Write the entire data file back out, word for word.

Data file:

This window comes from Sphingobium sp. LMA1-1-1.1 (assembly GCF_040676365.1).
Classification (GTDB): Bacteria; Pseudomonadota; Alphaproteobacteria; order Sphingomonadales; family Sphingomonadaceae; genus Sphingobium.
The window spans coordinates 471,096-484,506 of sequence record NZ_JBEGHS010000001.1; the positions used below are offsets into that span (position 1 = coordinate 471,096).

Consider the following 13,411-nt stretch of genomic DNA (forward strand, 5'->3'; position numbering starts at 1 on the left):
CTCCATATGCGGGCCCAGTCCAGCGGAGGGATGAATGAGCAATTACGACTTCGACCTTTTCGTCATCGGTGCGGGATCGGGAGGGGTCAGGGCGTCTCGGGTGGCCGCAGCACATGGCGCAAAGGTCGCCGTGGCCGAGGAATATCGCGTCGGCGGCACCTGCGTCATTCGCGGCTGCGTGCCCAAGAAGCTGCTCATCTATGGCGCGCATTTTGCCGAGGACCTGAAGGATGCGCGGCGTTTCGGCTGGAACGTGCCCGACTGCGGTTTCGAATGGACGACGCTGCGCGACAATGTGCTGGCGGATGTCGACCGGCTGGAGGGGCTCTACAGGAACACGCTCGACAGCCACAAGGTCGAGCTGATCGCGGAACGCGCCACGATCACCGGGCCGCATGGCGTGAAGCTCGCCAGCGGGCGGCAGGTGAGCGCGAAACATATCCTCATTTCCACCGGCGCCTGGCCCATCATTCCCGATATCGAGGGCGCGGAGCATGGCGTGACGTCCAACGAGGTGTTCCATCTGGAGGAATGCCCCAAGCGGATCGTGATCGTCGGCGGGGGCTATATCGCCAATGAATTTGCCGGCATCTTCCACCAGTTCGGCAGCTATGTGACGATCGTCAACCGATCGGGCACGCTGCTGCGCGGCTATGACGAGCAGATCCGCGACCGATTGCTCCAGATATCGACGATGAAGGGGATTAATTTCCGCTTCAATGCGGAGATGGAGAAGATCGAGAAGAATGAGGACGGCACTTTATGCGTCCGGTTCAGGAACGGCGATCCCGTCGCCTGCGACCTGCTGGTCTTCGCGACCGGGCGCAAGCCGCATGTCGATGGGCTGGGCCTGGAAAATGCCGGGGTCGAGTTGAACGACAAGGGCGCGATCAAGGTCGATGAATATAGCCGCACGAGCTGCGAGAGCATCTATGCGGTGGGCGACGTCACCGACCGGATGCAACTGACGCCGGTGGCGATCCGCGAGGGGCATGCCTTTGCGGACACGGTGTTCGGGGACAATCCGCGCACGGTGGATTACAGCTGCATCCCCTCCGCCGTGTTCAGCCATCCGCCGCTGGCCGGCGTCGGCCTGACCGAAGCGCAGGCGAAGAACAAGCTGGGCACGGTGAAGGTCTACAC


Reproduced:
This window comes from Sphingobium sp. LMA1-1-1.1 (assembly GCF_040676365.1).
Classification (GTDB): Bacteria; Pseudomonadota; Alphaproteobacteria; order Sphingomonadales; family Sphingomonadaceae; genus Sphingobium.
The window spans coordinates 471,096-484,506 of sequence record NZ_JBEGHS010000001.1; the positions used below are offsets into that span (position 1 = coordinate 471,096).

Consider the following 13,411-nt stretch of genomic DNA (forward strand, 5'->3'; position numbering starts at 1 on the left):
CTCCATATGCGGGCCCAGTCCAGCGGAGGGATGAATGAGCAATTACGACTTCGACCTTTTCGTCATCGGTGCGGGATCGGGAGGGGTCAGGGCGTCTCGGGTGGCCGCAGCACATGGCGCAAAGGTCGCCGTGGCCGAGGAATATCGCGTCGGCGGCACCTGCGTCATTCGCGGCTGCGTGCCCAAGAAGCTGCTCATCTATGGCGCGCATTTTGCCGAGGACCTGAAGGATGCGCGGCGTTTCGGCTGGAACGTGCCCGACTGCGGTTTCGAATGGACGACGCTGCGCGACAATGTGCTGGCGGATGTCGACCGGCTGGAGGGGCTCTACAGGAACACGCTCGACAGCCACAAGGTCGAGCTGATCGCGGAACGCGCCACGATCACCGGGCCGCATGGCGTGAAGCTCGCCAGCGGGCGGCAGGTGAGCGCGAAACATATCCTCATTTCCACCGGCGCCTGGCCCATCATTCCCGATATCGAGGGCGCGGAGCATGGCGTGACGTCCAACGAGGTGTTCCATCTGGAGGAATGCCCCAAGCGGATCGTGATCGTCGGCGGGGGCTATATCGCCAATGAATTTGCCGGCATCTTCCACCAGTTCGGCAGCTATGTGACGATCGTCAACCGATCGGGCACGCTGCTGCGCGGCTATGACGAGCAGATCCGCGACCGATTGCTCCAGATATCGACGATGAAGGGGATTAATTTCCGCTTCAATGCGGAGATGGAGAAGATCGAGAAGAATGAGGACGGCACTTTATGCGTCCGGTTCAGGAACGGCGATCCCGTCGCCTGCGACCTGCTGGTCTTCGCGACCGGGCGCAAGCCGCATGTCGATGGGCTGGGCCTGGAAAATGCCGGGGTCGAGTTGAACGACAAGGGCGCGATCAAGGTCGATGAATATAGCCGCACGAGCTGCGAGAGCATCTATGCGGTGGGCGACGTCACCGACCGGATGCAACTGACGCCGGTGGCGATCCGCGAGGGGCATGCCTTTGCGGACACGGTGTTCGGGGACAATCCGCGCACGGTGGATTACAGCTGCATCCCCTCCGCCGTGTTCAGCCATCCGCCGCTGGCCGGCGTCGGCCTGACCGAAGCGCAGGCGAAGAACAAGCTGGGCACGGTGAAGGTCTACAC